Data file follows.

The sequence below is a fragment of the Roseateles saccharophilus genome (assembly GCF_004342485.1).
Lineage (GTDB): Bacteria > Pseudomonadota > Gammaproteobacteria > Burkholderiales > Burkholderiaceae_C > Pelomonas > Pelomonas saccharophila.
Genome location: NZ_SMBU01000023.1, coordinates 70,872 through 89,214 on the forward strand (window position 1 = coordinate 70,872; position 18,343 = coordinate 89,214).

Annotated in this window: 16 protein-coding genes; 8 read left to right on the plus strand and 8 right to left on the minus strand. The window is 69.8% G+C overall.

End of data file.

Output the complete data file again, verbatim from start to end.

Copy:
The sequence below is a fragment of the Roseateles saccharophilus genome (assembly GCF_004342485.1).
Lineage (GTDB): Bacteria > Pseudomonadota > Gammaproteobacteria > Burkholderiales > Burkholderiaceae_C > Pelomonas > Pelomonas saccharophila.
Genome location: NZ_SMBU01000023.1, coordinates 70,872 through 89,214 on the forward strand (window position 1 = coordinate 70,872; position 18,343 = coordinate 89,214).

Annotated in this window: 16 protein-coding genes; 8 read left to right on the plus strand and 8 right to left on the minus strand. The window is 69.8% G+C overall.